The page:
On a Kenya Safari: Big Tusker Elephants

Kenya’s “Shoulder Season”

For many, Kenya and Tanzania are synonymous with seeing the iconic Great Migration. However, these two countries both offer so much more than the chance to see massive herds of wildebeest and zebra crossing rivers and roaming in their annual pattern in search of greener grasses. Those focusing on the Great Migration and hoping to see an iconic river crossing will likely travel during high season in July-October. While I love traveling in high season, there are some great reasons to consider traveling during other times of the year as well! These so called “shoulder seasons” are what we call the periods of time between a region’s peak travel season and its offseason.

On a Kenya Safari: cheetah walking near zebra.

Value for Money

One reason to consider travel outside of high season is the excellent value for money. Properties are simply less expensive in the months outside of July-October. My favorite shoulder seasons in Kenya and Tanzania are November and early December as well as January and February. This time of year is often characterized as the short rainy season. You can expect to see a shower or two during your trip, but often you’ll get lucky with days of beautiful sunshine  and absolutely epic game viewing in between. Generally, I recommend skipping December 20-January 10 if you have a flexible schedule, as this time of year will have peak season pricing due to the high demand of holiday travel. Some properties will even offer special rates like stay 4 nights, pay for 3! This is an excellent reason to consider shoulder season in East Africa.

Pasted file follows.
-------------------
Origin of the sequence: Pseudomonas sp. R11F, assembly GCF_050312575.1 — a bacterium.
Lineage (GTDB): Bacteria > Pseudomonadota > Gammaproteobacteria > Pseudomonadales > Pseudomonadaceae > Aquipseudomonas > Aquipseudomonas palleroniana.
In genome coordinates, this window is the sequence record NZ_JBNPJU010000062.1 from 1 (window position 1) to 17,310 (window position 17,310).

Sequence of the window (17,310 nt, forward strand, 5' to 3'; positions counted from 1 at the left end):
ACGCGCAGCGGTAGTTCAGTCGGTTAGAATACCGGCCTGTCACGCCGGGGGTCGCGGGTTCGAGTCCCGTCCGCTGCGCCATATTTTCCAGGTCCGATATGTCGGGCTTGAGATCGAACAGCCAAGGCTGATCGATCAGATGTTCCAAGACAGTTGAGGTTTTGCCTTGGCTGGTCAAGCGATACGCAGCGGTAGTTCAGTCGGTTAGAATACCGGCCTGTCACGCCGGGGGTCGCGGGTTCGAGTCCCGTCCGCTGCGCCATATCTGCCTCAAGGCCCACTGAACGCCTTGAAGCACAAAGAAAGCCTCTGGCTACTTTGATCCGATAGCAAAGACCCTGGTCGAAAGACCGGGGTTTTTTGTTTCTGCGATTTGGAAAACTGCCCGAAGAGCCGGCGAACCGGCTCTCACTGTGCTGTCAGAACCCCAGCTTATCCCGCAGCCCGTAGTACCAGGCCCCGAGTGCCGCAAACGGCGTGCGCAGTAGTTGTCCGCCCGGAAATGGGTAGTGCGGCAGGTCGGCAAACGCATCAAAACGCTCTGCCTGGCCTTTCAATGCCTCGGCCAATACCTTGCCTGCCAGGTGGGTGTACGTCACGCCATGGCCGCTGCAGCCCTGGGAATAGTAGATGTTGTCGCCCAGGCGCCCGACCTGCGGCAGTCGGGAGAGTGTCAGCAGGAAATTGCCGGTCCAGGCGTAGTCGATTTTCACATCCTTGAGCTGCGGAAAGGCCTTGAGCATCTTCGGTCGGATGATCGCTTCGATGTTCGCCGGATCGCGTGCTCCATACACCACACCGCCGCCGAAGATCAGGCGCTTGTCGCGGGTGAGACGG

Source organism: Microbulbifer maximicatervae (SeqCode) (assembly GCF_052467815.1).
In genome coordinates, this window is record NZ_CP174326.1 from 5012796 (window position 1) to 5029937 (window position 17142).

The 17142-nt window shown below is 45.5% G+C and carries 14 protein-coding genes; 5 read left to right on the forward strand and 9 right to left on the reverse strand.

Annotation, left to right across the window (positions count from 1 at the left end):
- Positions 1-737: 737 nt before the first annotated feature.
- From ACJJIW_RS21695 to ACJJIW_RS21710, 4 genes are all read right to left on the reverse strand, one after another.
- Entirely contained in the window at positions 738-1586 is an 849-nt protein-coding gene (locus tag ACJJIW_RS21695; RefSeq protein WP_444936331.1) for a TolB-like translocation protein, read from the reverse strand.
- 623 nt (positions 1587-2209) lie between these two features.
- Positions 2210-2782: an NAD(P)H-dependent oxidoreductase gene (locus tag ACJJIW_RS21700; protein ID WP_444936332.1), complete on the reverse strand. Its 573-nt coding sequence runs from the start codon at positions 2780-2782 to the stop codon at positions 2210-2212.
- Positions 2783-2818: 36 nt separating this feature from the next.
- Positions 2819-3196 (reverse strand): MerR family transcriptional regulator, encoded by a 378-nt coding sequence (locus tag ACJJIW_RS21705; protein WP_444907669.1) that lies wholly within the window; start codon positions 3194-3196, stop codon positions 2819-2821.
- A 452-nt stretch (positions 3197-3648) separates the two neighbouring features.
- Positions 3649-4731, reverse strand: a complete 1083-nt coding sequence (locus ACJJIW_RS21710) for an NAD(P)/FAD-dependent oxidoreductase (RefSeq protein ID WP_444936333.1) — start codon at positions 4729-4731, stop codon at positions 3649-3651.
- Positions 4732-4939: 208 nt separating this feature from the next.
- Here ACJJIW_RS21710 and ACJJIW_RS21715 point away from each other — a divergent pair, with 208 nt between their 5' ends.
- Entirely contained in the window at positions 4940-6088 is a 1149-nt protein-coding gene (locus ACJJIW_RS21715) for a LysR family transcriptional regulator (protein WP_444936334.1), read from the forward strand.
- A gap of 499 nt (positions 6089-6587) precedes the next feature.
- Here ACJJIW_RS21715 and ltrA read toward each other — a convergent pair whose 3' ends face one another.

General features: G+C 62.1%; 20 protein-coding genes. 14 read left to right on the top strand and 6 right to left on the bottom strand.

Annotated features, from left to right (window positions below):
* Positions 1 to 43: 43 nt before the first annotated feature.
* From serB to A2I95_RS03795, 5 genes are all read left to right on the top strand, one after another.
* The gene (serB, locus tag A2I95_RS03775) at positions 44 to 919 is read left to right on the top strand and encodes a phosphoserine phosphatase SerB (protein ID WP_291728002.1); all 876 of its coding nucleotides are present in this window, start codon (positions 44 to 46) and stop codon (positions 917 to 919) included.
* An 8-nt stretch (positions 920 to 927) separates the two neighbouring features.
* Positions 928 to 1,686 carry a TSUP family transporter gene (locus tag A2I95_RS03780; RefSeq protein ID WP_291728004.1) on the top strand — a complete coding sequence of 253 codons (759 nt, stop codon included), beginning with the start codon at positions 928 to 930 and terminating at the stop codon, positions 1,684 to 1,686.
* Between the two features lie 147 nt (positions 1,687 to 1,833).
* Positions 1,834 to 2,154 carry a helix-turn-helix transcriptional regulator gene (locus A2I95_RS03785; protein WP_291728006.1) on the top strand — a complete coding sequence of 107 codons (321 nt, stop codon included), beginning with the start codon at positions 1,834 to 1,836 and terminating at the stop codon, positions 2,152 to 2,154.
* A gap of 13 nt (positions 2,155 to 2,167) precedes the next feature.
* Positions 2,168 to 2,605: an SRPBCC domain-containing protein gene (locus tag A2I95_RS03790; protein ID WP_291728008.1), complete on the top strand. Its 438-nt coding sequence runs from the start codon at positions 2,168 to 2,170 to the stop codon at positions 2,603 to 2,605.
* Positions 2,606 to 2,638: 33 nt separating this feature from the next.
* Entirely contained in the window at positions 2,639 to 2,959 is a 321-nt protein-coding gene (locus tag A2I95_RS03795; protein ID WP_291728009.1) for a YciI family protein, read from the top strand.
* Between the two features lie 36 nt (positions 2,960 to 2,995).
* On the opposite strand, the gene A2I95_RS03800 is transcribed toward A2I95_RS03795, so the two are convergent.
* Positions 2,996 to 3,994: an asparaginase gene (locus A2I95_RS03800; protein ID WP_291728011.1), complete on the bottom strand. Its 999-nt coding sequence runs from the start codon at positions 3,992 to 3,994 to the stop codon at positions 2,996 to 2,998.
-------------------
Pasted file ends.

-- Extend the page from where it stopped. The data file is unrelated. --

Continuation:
On a Kenya Safari: A Giraffe standing tall.

Avoid Crowds

Another reason to consider shoulder season is that camps usually aren’t filled to capacity. Availability can be more flexible, and you might get lucky with a bit more personalized service because there are less travelers in camp. Occasionally, you can even get upgraded to a complimentary private vehicle if there are extra guides and vehicles available. This is a huge value add!

On a Kenya Safari: Leopard in a tree

Animal Babies!

Finally, this season tends to be an excellent time of year to see baby animals! I recently had the opportunity to bring my husband to Kenya and it was one of my favorite trips to Kenya to date. We saw young cheetah, days-old zebra, newly born giraffe, baby antelope and lots of lion cubs!

On a Kenya Safari: A lioness and lion cub.

We did experience a few rain showers during our trip, but it had minimal impact on our incredible game viewing! We visited three camps and between them, we saw nine different prides of lions, 14 cheetah (many of which were adolescents still with mom) and we were lucky enough to spot the local zebra migration that happens in parts of the Masai Mara in February. We saw well over 100,000 zebras during our time in the Mara! We also got to see some of the big tuskers (elephants) in Chyulu Hills, such as the well-known male named “One Ton” for his massive tusks. (See the photo at the top for an idea of how  big these tuskers really are!)


On a Kenya Safari: Zebra

We couldn’t have asked for more incredible sightings. Each day was action packed! One of the most interesting sightings we had was finding lions at a kill. Hyenas were trying to steal parts of the carcass and even little jackals were braving their way into the mix for scraps! Those jackals were brave to approach the carcass with so many feisty lions around.

On a Kenya Safari: Lions with a kill, surrounded by hyenas and jackals

While game viewing can never be guaranteed, our epic sightings are evidence that the resident game is just as incredible as seeing the migrating herds!

Travel tip: If you decide to visit Kenya sometime between December and February consider pairing it with the southern Serengeti in Tanzania to see the Great Migration during calving season. Check out my colleagues’ blog for more on the southern Serengeti during this season.

On a Kenya Safari: A giraffe with her baby.